The White House is proposing an immediate $18 billion in cuts to a number of government programs, and further belt-tightening next year. Some of the cuts, like the total defunding of the Pacific Coast Salmon Recovery Fund or the $72 million reduction in funds for United Nations peacekeeping efforts, are mainly of concern to particular advocacy groups, like environmentalists or globalists, alone.
Other proposed reductions in allocations, though, have broader implications, like a $1.2 billion cut in funding to the National Institutes of Health, which will affect a broad range of research programs to ensure Americans’ health; or a $200 million reduction in the Women, Infants and Children (WIC) food assistance program, which helps ensure adequate nutrition for more than half the infants in the country, including many in our community.
Another cut that has the potential of affecting large numbers of Americans, and members of the Orthodox community as well, is the President’s proposal to reduce funding of Pell Grants, the longstanding government subsidy that helps students with financial need afford post-secondary education, by $1.3 billion in the current year — and to cut an additional $3.9 billion from the program in the next year’s budget. Pell grants are available to students in all qualified institutions of higher learning, including yeshivos. A large number of students at yeshivos in fact qualify for Pell Grants, and countless talmidim have benefitted greatly from them over the years.
But presidential budget proposals are only opening positions in what will always be longer discussions and interactions with the Legislature, and therefore while it is a key time for advocacy, it is premature to sound an alarm.
Interestingly, though, during a recent visit to a community college in Florida, Education Secretary Betsy DeVos raised the idea of expanding the scope of the Pell grants program, allowing students to receive tuition assistance year-round, rather than, as is currently the case, just for two semesters in any given year.
Pell Grants have been a mainstay of federal financial aid since the 1970s, helping about eight million low-income students attend post-secondary educational institutions each year. Pell Grants offer qualifying students a maximum annual grant of about $5,800. At present, the program is funded at around $29 billion a year.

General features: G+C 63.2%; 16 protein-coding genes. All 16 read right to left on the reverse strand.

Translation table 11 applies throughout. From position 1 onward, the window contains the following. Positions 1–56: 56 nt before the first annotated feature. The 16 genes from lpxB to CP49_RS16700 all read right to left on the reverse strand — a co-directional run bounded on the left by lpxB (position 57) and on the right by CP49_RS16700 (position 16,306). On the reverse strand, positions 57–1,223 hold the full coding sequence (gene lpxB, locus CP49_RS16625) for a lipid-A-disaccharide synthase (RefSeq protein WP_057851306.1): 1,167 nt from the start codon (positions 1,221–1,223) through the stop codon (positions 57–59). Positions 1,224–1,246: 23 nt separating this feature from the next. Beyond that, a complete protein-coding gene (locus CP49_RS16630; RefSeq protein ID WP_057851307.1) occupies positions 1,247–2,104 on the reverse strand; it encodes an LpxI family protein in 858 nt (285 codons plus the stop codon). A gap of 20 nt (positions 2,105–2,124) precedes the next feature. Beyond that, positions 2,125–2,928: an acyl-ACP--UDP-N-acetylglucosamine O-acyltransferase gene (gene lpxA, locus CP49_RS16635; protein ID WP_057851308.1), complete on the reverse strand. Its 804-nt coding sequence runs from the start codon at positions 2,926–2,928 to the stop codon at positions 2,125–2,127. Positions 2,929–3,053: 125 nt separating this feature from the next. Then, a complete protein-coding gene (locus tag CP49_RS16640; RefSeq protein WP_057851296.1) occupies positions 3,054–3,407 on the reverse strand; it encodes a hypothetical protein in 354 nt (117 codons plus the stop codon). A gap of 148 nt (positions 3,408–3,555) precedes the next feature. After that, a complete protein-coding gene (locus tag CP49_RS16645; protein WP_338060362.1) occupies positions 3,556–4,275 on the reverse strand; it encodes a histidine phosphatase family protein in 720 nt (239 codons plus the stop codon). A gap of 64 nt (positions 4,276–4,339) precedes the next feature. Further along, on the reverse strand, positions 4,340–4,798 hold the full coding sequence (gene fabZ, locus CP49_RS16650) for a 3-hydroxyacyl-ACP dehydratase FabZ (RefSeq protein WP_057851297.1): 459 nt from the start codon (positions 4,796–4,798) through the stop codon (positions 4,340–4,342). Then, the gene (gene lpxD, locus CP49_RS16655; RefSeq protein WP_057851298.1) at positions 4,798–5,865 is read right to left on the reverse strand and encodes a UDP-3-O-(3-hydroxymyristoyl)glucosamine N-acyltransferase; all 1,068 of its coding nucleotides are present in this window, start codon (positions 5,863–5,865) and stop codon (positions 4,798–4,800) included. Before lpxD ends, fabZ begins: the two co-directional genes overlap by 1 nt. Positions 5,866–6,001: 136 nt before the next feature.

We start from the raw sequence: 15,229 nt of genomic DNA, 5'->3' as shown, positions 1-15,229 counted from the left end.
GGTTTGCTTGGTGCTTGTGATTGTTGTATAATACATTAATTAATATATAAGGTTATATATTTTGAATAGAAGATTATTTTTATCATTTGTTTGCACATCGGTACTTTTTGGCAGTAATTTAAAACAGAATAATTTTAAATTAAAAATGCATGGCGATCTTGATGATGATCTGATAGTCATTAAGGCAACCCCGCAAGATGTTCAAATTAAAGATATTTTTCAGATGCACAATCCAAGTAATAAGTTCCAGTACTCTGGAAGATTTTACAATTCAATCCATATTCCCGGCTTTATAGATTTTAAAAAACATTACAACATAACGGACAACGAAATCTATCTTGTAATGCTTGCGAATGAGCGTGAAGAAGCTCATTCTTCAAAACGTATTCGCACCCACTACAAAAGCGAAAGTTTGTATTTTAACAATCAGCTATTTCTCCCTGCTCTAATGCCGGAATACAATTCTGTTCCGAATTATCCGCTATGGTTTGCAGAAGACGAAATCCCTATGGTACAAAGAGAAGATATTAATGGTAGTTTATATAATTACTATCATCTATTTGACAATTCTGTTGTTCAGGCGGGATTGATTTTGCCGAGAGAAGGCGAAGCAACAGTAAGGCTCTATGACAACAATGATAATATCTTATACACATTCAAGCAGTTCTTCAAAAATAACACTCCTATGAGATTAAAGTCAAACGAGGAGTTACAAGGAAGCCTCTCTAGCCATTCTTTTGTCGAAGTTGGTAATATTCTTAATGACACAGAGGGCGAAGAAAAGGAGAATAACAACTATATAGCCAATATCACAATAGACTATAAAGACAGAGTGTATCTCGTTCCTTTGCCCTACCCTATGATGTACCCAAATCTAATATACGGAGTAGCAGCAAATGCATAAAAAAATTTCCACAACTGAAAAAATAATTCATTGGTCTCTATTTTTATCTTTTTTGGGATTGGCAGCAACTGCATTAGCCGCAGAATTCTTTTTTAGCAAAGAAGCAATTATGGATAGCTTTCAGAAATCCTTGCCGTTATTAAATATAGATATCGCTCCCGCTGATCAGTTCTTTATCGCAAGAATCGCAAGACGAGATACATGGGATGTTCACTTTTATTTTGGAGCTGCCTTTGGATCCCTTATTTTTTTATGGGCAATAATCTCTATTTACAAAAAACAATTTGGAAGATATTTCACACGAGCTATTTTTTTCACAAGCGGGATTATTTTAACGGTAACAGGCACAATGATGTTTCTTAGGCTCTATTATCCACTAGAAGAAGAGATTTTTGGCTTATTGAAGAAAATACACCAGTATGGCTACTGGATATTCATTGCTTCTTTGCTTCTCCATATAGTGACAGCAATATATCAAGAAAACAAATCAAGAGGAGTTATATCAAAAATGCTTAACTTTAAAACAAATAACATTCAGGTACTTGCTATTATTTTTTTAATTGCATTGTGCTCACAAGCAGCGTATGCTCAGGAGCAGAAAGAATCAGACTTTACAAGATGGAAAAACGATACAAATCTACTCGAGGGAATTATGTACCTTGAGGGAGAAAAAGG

The program takes its name from the late Senator Claiborne Pell of Rhode Island, who was largely responsible for the creation of “Basic Educational Opportunity Grants” in 1973 to provide financial aid funds to U.S. college students. In recognition of the work Senator Pell put into engineering and promoting the program, the grants were renamed for him several years later.
Pell Grants have traditionally been used to fund a student’s fall and spring semester studies. When the spring semester was over, the student had to reapply for the next academic year, beginning in the fall. With increasing numbers of students choosing to take classes over the summer, though, there are grounds for considering year-round Pell Grants, also known as “summer Pells.” Year-round Pell Grants existed briefly in 2009-2011, but were eliminated mostly due to funding shortages. Now, though, with Secretary DeVos having raised the idea again, new life may have been breathed into the concept.
Historically, Pell Grants have enjoyed support on both sides of the political aisle. Democrats favor the grants because they benefit the poor and middle-class, while Republicans back them because they provide students with the flexibility to study at their own pace and graduate earlier. Last year, Democrats and Republicans joined forces to introduce a bipartisan Senate bill on year-round Pell Grants, but the House blocked it.
Secretary DeVos’ broaching of the idea represents a pivotal moment, and may influence legislators to reconsider summer Pells. Senator Lamar Alexander of Tennesee, chairman of the Senate Health, Education, Labor and Pensions committee, called year-round Pell Grants “one of the most important things” that can be done for higher education students, and has vowed to make extending the program a high priority.
Obviously, extending the scope of Pell Grants to cover summers will entail money, an estimated additional $2 billion per year, and it is unclear where that money would come from, especially given the Trump administration’s determination to slash the funding of so many nonmilitary programs, including Pell Grants.
We call on the members of Congress to, as they have in the past with regard to Pell Grants, move beyond partisanship and beyond whatever negativity some legislators may have expressed about Secretary DeVos, and seriously consider both the importance of maintaining sufficient funding for the program, and the wisdom of expanding it to cover the entire year.